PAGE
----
For a virtual photon, processes 131-136 may be viewed as first-order corrections to 99. The three with a transversely polarized photon, 131, 133 and 135, smoothly reduce to the real-photon direct (single-resolved for $\gamma\gamma$) processes 33, 34 and 54. The other three, corresponding to the exchange of a longitudinal photon, vanish like $Q^2$ for $Q^2 \to 0$. The double-counting issue with process 99 is solved by requiring the latter process not to contain any shower branchings with a $p_{\perp}$ above the lower $p_{\perp}$ cut-off of processes 131-136. The cross section is then to be reduced accordingly, see eq. ([*]) and the discussion there, and again MSTP(19).

We thus see that process 99 by default is a low-$p_{\perp}$ process in about the same sense as process 95, giving `what is left' of the total cross section when jet events have been removed. Therefore, it will be switched off in event class mixes such as MSTP(14) = 30 if CKIN(3) is above $p_{\perp\mathrm{min}}(W^2)$ and MSEL is not 2. There is a difference, however, in that process 99 events still are allowed to contain shower evolution (although currently only the final-state kind has been implemented), since the border to the other processes is at $p_{\perp}= Q$ for large $Q$ and thus need not be so small. The $p_{\perp}$ scale of the `hard process', stored e.g. in PARI(17) always remains 0, however. (Other PARI variables defined for normal $2 \to 2$ and $2 \to 1$ processes are not set at all, and may well contain irrelevant junk left over from previous events.)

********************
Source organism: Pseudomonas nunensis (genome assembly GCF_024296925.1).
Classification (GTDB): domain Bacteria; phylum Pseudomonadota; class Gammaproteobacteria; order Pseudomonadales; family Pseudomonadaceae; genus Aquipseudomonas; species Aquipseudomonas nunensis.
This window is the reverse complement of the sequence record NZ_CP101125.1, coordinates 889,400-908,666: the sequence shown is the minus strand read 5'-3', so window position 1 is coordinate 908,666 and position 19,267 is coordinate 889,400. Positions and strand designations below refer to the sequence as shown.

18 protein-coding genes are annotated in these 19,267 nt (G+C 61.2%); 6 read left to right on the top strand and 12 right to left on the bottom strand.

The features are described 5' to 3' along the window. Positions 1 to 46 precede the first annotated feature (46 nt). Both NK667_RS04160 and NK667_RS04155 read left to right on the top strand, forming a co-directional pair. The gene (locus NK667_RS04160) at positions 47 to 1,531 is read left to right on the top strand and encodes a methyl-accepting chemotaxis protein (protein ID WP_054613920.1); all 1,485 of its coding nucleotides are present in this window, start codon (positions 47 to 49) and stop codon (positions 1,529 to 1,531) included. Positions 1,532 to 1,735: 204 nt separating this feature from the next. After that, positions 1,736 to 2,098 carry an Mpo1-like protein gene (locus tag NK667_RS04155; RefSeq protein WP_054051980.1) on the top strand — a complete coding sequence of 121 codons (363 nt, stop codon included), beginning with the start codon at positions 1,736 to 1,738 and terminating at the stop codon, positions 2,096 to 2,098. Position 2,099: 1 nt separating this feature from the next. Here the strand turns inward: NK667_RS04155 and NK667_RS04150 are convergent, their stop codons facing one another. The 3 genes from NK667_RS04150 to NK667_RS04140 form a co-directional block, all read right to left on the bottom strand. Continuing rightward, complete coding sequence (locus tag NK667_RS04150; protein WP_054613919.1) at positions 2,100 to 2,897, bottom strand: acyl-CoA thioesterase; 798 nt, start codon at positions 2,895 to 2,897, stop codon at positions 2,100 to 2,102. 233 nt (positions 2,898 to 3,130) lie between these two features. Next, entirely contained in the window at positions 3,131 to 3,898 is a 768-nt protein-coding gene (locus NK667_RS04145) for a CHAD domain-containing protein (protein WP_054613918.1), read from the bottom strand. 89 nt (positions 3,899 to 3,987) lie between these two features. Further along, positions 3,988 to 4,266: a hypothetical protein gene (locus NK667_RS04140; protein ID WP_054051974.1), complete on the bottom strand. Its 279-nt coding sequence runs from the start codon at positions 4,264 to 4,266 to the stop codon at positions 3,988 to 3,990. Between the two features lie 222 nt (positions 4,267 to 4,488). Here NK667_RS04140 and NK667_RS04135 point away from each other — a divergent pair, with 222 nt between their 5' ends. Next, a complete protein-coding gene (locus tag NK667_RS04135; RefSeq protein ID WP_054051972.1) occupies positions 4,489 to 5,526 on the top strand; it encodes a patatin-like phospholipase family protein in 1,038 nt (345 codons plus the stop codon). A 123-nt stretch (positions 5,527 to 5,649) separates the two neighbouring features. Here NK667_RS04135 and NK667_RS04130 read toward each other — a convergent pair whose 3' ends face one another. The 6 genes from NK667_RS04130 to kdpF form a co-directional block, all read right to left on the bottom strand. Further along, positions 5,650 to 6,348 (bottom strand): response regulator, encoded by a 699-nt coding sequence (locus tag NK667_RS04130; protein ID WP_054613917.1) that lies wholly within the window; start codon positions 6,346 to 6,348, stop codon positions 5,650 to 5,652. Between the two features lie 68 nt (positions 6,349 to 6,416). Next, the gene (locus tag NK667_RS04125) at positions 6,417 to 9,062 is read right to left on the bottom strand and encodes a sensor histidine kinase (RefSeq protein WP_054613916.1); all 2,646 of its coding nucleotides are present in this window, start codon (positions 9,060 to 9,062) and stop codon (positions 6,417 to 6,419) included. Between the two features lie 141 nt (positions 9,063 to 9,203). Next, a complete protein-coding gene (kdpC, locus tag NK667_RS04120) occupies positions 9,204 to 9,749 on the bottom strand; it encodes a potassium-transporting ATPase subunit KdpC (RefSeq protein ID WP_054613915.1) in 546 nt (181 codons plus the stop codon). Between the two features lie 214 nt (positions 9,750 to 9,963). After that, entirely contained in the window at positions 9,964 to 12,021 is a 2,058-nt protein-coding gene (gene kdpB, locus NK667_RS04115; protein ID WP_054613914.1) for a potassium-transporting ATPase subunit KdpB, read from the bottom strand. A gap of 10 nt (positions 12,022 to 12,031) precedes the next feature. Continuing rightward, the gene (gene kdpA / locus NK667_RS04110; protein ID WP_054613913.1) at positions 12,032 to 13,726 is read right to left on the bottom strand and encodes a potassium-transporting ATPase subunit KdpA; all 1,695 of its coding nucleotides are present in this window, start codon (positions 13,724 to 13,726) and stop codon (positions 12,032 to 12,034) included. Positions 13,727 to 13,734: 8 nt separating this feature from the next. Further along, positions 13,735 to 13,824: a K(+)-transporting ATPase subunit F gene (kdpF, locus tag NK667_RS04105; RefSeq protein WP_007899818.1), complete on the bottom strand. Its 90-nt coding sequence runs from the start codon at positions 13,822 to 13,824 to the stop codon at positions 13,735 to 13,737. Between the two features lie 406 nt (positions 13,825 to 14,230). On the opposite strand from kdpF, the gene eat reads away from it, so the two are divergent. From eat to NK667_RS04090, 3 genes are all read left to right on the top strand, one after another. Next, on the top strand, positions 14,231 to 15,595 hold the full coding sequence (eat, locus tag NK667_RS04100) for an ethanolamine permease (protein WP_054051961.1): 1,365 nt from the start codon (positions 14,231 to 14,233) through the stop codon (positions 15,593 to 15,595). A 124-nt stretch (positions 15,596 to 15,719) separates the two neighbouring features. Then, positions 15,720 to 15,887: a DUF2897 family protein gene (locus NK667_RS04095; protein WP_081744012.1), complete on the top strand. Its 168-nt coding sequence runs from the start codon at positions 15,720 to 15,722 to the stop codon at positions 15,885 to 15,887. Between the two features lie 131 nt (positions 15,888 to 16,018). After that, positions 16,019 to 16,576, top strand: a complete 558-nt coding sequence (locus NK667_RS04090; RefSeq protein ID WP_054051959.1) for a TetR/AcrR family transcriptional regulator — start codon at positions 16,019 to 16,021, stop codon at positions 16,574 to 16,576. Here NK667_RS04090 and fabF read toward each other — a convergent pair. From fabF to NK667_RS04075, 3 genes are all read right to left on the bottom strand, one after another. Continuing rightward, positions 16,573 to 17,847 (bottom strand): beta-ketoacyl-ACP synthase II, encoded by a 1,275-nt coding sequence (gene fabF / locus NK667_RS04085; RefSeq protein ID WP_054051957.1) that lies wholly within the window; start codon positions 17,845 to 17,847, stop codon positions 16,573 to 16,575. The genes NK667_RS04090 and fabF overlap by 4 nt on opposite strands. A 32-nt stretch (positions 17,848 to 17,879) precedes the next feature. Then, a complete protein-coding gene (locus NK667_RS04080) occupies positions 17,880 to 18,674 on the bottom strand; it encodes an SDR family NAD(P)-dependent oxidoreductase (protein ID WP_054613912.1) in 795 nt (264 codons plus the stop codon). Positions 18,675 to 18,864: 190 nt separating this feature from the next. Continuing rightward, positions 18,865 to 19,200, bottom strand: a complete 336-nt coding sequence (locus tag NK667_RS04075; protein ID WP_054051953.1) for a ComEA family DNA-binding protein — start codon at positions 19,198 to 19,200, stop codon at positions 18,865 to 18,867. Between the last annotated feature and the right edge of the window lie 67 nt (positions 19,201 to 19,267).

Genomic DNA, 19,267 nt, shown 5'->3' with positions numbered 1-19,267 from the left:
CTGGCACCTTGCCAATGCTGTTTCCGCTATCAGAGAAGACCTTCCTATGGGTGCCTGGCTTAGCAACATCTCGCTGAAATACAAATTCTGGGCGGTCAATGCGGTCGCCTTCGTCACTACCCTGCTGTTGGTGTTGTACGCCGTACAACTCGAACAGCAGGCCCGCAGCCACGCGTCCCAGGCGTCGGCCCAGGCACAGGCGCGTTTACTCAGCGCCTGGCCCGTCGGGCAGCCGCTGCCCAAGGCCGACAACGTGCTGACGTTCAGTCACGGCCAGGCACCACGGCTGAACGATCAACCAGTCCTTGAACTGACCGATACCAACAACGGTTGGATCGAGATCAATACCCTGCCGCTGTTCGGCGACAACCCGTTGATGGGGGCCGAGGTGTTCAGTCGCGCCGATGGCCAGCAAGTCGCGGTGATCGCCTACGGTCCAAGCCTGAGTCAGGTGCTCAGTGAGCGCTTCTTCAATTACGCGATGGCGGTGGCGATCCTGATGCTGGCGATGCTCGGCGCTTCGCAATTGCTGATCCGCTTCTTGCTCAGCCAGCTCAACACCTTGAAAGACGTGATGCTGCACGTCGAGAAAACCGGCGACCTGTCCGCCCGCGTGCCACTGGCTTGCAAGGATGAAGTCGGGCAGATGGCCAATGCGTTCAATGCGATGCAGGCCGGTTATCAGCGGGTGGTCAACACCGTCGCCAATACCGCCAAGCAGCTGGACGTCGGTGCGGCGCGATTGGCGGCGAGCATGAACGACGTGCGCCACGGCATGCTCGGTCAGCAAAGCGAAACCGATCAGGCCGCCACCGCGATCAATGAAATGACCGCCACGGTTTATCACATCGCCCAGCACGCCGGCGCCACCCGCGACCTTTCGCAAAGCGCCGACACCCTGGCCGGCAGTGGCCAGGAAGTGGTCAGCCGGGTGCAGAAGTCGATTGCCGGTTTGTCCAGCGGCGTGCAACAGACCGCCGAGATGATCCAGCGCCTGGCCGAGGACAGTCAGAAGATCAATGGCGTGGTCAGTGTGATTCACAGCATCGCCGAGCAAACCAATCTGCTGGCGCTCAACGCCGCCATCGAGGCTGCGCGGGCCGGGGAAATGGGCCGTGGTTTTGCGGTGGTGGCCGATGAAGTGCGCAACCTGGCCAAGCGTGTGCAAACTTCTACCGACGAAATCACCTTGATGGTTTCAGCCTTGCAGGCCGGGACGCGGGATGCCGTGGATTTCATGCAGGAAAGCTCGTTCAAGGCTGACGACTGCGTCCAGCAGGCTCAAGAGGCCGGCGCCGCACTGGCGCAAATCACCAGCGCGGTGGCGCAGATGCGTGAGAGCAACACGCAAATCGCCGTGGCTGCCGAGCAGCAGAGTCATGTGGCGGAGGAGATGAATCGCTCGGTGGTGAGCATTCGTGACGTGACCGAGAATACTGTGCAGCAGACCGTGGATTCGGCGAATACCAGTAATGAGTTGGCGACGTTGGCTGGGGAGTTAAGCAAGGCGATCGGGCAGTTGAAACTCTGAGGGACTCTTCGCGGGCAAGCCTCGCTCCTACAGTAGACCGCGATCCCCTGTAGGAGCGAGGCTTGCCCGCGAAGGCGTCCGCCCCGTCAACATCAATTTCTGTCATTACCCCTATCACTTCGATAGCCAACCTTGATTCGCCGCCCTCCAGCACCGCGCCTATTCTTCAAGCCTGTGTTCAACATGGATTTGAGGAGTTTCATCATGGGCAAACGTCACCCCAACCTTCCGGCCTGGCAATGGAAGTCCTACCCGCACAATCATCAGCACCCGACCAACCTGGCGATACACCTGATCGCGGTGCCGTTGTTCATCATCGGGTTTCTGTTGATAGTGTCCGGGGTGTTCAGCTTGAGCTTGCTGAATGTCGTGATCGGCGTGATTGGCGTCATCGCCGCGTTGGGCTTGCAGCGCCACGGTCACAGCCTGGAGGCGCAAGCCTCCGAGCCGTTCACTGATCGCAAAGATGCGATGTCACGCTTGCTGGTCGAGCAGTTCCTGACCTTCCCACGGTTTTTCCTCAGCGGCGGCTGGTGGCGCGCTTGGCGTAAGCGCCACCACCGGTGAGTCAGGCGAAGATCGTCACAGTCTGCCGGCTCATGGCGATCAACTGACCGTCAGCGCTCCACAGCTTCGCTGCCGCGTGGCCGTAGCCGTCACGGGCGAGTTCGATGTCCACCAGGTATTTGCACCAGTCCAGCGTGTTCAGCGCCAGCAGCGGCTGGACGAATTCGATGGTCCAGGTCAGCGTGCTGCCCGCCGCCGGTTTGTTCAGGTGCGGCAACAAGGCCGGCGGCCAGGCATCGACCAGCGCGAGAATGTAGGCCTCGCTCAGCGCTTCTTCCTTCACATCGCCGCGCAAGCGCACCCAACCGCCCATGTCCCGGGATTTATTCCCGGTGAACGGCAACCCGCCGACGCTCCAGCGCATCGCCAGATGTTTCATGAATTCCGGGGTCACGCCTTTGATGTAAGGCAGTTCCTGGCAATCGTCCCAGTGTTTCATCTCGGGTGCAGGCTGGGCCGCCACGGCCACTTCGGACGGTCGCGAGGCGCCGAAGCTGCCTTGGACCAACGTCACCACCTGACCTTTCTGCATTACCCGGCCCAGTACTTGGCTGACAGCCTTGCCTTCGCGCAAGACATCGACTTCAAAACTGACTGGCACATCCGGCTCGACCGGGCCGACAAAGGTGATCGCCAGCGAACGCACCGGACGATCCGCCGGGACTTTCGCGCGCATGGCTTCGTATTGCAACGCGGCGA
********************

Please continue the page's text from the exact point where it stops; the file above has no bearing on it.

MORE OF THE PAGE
Processes 137-140, finally, are extensions of process 58 from the real-photon limit to the virtual-photon case, and correspond to the direct process of $\gamma^*\gamma^*$ physics. The four cases correspond to either of the two photons being either transversely or longitudinally polarized. As above, the cross section of a longitudinal photon vanishes when its virtuality approaches 0.

next up previous contents
Next: Photon physics at all Up: Physics with Incoming Photons Previous: Photoproduction and physics   Contents
Stephen Mrenna 2007-10-30